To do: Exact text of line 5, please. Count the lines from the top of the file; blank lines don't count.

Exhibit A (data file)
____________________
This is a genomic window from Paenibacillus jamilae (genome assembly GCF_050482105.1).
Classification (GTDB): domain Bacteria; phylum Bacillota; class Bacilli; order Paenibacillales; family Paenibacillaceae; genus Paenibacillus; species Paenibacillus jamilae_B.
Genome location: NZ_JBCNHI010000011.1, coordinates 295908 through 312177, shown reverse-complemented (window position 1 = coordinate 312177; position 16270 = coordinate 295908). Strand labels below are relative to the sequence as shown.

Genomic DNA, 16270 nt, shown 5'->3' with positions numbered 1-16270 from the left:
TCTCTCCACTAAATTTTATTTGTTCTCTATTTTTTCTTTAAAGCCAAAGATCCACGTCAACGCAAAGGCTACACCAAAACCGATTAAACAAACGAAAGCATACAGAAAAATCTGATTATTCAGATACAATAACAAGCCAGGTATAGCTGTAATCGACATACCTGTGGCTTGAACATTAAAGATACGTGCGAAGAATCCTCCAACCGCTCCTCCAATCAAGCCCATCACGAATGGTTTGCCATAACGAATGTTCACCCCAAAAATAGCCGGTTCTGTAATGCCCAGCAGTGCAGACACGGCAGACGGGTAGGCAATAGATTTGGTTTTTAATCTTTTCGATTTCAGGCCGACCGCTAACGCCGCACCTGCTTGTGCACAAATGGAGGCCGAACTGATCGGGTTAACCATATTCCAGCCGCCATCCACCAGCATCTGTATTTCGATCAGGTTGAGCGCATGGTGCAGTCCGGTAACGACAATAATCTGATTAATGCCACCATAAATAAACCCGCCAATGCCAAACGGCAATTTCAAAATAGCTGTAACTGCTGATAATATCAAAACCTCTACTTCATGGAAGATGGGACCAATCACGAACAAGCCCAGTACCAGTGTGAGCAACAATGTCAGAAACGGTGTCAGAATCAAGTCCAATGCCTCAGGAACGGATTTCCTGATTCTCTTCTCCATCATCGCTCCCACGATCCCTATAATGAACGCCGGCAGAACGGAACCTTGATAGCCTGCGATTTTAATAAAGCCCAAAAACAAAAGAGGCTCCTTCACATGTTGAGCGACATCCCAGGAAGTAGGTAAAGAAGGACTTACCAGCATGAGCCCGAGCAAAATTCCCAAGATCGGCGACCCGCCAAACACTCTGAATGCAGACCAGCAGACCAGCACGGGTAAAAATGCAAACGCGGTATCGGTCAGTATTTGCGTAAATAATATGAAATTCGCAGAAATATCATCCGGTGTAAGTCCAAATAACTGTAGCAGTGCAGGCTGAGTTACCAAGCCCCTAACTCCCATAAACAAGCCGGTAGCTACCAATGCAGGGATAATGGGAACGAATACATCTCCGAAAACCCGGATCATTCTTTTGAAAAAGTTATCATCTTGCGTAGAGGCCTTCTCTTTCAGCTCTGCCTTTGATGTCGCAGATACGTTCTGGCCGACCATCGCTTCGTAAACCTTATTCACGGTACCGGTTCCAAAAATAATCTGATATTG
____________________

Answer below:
TCTCTCCACTAAATTTTATTTGTTCTCTATTTTTTCTTTAAAGCCAAAGATCCACGTCAACGCAAAGGCTACACCAAAACCGATTAAACAAACGAAAGCATACAGAAAAATCTGATTATTCAGATACAATAACAAGCCAGGTATAGCTGTAATCGACATACCTGTGGCTTGAACATTAAAGATACGTGCGAAGAATCCTCCAACCGCTCCTCCAATCAAGCCCATCACGAATGGTTTGCCATAACGAATGTTCACCCCAAAAATAGCCGGTTCTGTAATGCCCAGCAGTGCAGACACGGCAGACGGGTAGGCAATAGATTTGGTTTTTAATCTTTTCGATTTCAGGCCGACCGCTAACGCCGCACCTGCTTGTGCACAAATGGAGGCCGAACTGATCGGGTTAACCATATTCCAGCCGCCATCCACCAGCATCTGTATTTCGATCAGGTTGAGCGCATGGTGCAGTCCGGTAACGACAATAATCTGATTAATGCCACCATAAATAAACCCGCCAATGCCAAACGGCAATTTCAAAATAGCTGTAACTGCTGATAATATCAAAACCTCTACTTCATGGAAGATGGGACCAATCACGAACAAGCCCAGTACCAGTGTGAGCAACAATGTCAGAAACGGTGTCAGAATCAAGTCCAATGCCTCAGGAACGGATTTCCTGATTCTCTTCTCCATCATCGCTCCCACGATCCCTATAATGAACGCCGGCAGAACGGAACCTTGATAGCCTGCGATTTTAATAAAGCCCAAAAACAAAAGAGGCTCCTTCACATGTTGAGCGACATCCCAGGAAGTAGGTAAAGAAGGACTTACCAGCATGAGCCCGAGCAAAATTCCCAAGATCGGCGACCCGCCAAACACTCTGAATGCAGACCAGCAGACCAGCACGGGTAAAAATGCAAACGCGGTATCGGTCAGTATTTGCGTAAATAATATGAAATTCGCAGAAATATCATCCGGTGTAAGTCCAAATAACTGTAGCAGTGCAGGCTGAGTTACCAAGCCCCTAACTCCCATAAACAAGCCGGTAGCTACCAATGCAGGGATAATGGGAACGAATACATCTCCGAAAACCCGGATCATTCTTTTGAAAAAGTTATCATCTTGCGTAGAGGCCTTCTCTTTCAGCTCTGCCTTTGATGTCGCAGATACGTTCTGGCCGACCATCGCTTCGTAAACCTTATTCACGGTACCGGTTCCAAAAATAATCTGATATTG